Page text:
Women are disappearing on the highway, a drifter hunts the men who raped her, and a journalist discovers law has broken down and been replaced with something far more savage.
On a remote highway in Arizona women are disappearing at truck stops. Journalist Johnny Sullivan travels to the area to investigate. He encounters hitchhiker Patty, who is being hunted by violent trucker Red. Patty tells Johnny of the local myth of the maniac trucker. Johnny also meets Valentino de La Cruz, a mysterious Mexican who is looking for his missing sister.
Valentino is having an affair with Natasha, the wife of recently murdered businessman, Theodore Mills, whose wealth funds the corrupt police force in the area. The local Highway Patrol is run by sexually sadistic Sam Roche and Franklin Norman and they want to put an end to Johnny’s snooping. Marshall Simmons knows a lot about the goings on in the area, and has a young woman captive in a house. He is reprogramming her identity. Meanwhile Johnny discovers that years previously serial killer Donald Lake disappeared in the area while in transit between prisons. And it seems he had police help. But what is being done to the women? And who is running the criminal organisation that controls the area? Savage Highways is about lawlessness and the hunt for justice in a no man’s land. Pedal to the floor all the way, the narrative speeds towards its stunning and unforeseeable conclusion.
From the book:
… A black Chevrolet drove past her and pulled into the truck stop. A tall lean man in a red coat got out and walked over to the women. He stood there with his hands in his pockets, said something to a small dark prostitute in a black skirt, nodded, and then entered the diner. He waved at the waitress.
‘Evenin’ Theodore,’ she said. ‘We have some fresh pizza.’
‘Sounds good, I’ll just use your restroom.’
The waitress continued chatting to Pete. She didn’t pay any attention to the prostitute in the black skirt who wandered in, the waitress merely glanced at her, then touched up her lipstick using a makeup mirror that she pulled from her purse. The woman went to join Theodore in the cubicle Patty had recently vacated. She was in her early twenties but had the used look of a life that held no pleasure except the diminishing high she got each night as she shot up.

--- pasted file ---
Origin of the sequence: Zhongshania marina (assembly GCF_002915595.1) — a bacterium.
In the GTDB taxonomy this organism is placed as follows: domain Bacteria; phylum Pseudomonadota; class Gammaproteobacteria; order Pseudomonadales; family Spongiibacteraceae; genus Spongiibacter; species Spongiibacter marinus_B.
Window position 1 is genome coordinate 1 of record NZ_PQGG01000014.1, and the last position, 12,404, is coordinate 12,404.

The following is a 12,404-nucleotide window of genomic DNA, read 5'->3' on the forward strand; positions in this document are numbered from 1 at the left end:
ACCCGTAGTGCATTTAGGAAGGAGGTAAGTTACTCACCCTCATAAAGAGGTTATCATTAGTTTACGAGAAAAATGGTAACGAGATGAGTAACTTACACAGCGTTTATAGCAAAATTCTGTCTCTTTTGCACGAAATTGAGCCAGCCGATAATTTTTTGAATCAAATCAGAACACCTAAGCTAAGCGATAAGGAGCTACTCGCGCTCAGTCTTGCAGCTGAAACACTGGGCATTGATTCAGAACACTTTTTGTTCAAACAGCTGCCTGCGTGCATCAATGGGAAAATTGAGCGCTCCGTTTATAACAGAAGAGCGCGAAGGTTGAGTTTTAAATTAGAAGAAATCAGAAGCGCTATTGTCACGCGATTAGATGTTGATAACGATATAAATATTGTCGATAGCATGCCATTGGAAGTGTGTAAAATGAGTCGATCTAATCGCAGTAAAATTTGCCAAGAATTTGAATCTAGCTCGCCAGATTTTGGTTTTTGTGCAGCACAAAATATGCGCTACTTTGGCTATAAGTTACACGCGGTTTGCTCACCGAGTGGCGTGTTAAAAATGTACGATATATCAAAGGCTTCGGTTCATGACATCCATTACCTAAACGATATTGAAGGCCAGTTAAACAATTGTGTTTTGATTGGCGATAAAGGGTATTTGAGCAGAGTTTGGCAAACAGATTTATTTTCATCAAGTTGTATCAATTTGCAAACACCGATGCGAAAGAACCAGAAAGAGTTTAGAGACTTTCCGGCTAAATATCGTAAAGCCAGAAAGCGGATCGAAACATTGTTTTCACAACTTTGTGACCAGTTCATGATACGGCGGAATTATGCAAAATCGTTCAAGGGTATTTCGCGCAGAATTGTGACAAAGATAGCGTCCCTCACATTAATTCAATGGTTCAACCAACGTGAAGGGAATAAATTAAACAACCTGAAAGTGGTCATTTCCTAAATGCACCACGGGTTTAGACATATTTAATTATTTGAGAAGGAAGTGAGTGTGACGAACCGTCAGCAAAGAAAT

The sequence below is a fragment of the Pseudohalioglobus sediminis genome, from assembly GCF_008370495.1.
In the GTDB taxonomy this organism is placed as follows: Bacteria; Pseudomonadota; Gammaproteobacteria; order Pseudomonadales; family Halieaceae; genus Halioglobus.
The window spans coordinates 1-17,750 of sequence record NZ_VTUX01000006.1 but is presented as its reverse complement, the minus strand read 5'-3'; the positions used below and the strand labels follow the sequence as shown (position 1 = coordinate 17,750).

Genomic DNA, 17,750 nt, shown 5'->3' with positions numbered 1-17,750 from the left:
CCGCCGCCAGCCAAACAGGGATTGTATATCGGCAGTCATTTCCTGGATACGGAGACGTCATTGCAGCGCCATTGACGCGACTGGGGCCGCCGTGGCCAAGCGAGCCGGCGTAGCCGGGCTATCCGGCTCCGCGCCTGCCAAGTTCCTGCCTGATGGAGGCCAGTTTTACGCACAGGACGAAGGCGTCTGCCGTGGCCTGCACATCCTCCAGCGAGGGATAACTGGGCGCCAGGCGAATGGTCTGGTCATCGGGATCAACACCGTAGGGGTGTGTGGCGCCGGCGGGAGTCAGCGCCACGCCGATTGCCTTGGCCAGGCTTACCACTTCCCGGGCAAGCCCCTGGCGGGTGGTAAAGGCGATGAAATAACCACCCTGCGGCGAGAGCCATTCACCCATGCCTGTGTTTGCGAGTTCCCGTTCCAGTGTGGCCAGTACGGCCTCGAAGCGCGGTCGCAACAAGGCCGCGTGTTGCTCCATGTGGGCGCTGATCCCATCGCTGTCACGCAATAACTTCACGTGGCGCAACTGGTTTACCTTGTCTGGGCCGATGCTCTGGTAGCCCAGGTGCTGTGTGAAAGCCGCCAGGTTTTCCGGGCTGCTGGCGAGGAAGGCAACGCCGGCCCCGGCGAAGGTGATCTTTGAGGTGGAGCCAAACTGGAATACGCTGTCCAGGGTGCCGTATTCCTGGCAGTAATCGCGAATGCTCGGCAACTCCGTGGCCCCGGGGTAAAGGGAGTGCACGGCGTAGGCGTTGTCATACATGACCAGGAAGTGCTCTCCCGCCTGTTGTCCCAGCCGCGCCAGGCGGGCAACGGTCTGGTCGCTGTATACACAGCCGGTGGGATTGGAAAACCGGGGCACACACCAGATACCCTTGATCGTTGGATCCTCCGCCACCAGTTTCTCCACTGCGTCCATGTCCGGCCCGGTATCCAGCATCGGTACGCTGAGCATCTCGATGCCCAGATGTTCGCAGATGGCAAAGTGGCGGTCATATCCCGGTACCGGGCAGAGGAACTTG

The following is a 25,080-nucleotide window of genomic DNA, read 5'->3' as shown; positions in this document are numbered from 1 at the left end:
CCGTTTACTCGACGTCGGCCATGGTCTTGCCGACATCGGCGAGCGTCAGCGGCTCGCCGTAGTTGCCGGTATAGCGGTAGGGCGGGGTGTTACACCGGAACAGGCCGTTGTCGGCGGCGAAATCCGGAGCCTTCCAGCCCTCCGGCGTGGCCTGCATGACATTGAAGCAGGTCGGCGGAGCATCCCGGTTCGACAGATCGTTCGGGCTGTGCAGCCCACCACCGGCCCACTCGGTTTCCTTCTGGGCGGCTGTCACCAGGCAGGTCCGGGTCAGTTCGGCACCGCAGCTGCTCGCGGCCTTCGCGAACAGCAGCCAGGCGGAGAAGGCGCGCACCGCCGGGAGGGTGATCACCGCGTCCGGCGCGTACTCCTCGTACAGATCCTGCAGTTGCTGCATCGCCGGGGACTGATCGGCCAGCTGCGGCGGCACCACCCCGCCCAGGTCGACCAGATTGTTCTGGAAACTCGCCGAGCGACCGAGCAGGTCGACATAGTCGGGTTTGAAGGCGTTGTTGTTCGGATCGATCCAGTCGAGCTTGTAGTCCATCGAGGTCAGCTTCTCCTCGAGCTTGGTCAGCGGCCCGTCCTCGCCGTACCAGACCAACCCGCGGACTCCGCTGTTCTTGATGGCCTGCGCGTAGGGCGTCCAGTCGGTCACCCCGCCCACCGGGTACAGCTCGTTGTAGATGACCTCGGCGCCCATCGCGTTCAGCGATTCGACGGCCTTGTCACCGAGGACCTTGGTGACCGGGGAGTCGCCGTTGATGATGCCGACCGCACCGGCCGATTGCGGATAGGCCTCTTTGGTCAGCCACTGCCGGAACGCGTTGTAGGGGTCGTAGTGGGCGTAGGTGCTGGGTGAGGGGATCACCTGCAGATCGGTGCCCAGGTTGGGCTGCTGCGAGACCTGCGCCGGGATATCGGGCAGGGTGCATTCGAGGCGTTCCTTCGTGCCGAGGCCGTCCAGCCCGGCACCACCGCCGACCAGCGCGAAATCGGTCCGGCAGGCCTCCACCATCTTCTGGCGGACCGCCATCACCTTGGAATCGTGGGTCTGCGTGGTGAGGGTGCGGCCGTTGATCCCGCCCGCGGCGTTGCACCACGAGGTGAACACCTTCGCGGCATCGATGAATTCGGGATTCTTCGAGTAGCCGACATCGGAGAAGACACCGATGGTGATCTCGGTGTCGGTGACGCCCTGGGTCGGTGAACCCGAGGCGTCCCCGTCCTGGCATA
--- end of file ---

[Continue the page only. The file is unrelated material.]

Theodore didn’t look at her but waited as she pulled up her skirt, slipped down her G-string, and fumbled with his fly. He lifted her halter top. His small black eyes gazed at her breasts. She leaned against the door and Theodore entered her. She didn’t look at his face as he penetrated her. Theodore began to sweat as he increased his rhythm, and the smell of grease broke from his pores. When he stopped he ran his hand through his thick black hair and stared up at the ceiling, then pulled out and zipped up. He counted out the cash and waited until she left.
He was washing his hands at the cracked sink thinking about the meat loaf the diner served when the door opened. Then someone reached over his shoulder and ran a straight razor across his neck. Theodore never got to see his killer. He was holding his hands to the wound as the door closed. He staggered across the room and collapsed by the urinals. As he lay there drowning in his own blood, it looked like his red coat was melting into the urine.
Acclaim for Richard Godwin and SAVAGE HIGHWAY…
“The road novel from hell, a scarifying, terrifying tour of a nether world that Godwin convinces us is right beneath our feet, a surrealist inferno that makes Dante’s version look like a Rotary breakfast. By no means for the fainthearted, SAVAGE HIGHWAY has one lesson for any readers who plan a visit to the American Southwest: take the train.“–Castle Freeman Jr., author of THE DEVIL IN THE VALLEY
“I find Richard Godwin to be an exceptional writer with an extraordinarily fine mind. He conducted over two weeks the single best interview I’ve ever been involved with. His novels are always good with crackling dialogue. His latest, Wrong Crowd, is dazzling. Read him.“–Luke Rhinehart, author of bestselling The Dice Man (The novel that inspired Sir Richard Branson to found the Virgin Empire.)
“Richard Godwin’s Savage Highway is one of those irresistible hard-boiled reads that’s reminiscent of old school black and white noir. From the very start you know this is going to be one hell of a car wreck, yet you can’t resist going along for the ride and loving every minute of it. A riveting story, this is classic Godwin.”
—Vincent Zandri, New York Times andUSA Today Bestselling Author of Orchard Grove and When Shadows Come
978-1-942266-33-4 ISBN trade paperback
978-1-942266-34-1 ISBN ebook